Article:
It is hard to imagine, but try slowly dismantling your resume. What personal achievements have some importance in your life? Include health, education, weight, fitness, general attractiveness and unique abilities. If you were to boast, what might you boast about? Now, toss these out one at a time. Do some hurt more than others? What is left when the achievements are gone?

Some people don’t have to imagine. They have lost jobs to a shrinking economy, lost abilities to a body and brain that are less and less competent, or lost children, who were once their pride and joy but are now living in ways that no longer enhance a parent’s reputation. Yet—all those who live long enough will suffer losses. You will watch your resume gradually go up in smoke as no one remembers your vocational contributions, no one cares where you went to school, your physical appearance will win no prizes, and the world is gradually forgetting you.

In other words, let’s enter into the Apostle Paul’s dismantling of his own resume.

If anyone else thinks he has reason for confidence in the flesh, I have more: circumcised on the eighth day, of the people of Israel, of the tribe of Benjamin, a Hebrew of Hebrews; as to the law, a Pharisee; as to zeal, a persecutor of the church; as to righteousness under the law, blameless. But whatever gain I had, I counted as loss for the sake of Christ. Indeed, I count everything as loss because of the surpassing worth of knowing Christ Jesus my Lord. (Phil 3:4-8)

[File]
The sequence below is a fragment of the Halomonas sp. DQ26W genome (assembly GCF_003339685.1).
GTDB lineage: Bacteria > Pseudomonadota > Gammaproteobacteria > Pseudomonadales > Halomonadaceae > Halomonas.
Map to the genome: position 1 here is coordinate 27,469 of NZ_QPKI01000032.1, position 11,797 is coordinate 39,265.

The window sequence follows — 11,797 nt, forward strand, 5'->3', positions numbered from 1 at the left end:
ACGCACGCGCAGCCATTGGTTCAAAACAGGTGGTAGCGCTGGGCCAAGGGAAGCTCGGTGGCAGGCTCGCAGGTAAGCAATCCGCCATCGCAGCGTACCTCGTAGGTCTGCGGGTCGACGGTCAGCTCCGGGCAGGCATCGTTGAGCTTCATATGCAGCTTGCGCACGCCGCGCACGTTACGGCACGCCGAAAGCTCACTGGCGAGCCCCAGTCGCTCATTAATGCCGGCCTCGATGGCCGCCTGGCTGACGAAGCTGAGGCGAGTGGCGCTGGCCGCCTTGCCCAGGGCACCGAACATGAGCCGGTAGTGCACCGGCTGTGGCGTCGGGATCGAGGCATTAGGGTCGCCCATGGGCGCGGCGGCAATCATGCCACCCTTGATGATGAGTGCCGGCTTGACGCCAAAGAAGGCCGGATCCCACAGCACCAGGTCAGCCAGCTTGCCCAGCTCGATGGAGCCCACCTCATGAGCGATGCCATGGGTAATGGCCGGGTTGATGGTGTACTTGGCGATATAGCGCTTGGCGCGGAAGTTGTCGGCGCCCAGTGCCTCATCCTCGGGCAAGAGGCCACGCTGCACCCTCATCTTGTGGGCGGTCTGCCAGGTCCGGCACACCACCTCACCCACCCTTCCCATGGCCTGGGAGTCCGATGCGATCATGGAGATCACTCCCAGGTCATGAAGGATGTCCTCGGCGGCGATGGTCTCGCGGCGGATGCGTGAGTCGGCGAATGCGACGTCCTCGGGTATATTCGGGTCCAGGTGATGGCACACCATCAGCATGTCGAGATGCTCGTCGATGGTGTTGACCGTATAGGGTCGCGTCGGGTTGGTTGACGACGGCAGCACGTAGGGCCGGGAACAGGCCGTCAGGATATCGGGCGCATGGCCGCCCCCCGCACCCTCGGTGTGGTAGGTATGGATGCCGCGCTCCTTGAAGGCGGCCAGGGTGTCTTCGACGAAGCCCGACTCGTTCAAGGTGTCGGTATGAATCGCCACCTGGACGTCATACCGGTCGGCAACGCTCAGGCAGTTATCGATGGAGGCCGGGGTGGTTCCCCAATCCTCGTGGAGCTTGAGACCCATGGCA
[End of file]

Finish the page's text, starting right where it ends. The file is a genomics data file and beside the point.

In ancient Israel, horses, chariots and secret pacts with foreign powers were things that people would trust in rather than trust in the Lord. From Roman times to the present, we cling to achievements that can enhance our individual reputations because we can cash them in for power, sex, love, respect, money, or just some fleeting self-worth. Paul knew that achievements can so easily become our confidence, and he wanted none of it.

If we were asked to identify the primary hazards of daily life, we would first consider the ever-present possibilities for pain and failure. But Paul disagrees. Pain and failure have their challenges, but they are not the biggest threat. It is our successes that pose the greatest danger. Our human tendency is to find something that we have done that can prop up our identity. For that, we don’t need an endless resume, though we might prefer one. We will usually settle for one achievement that is a bit more impressive than someone else’s.

Paul invites us to burn those resumes now rather than have them burned later—to burn those achievements that we account as our righteousness. Only then can we know something—someone—of surpassing worth and what we receive in him will survive the refiner’s fire.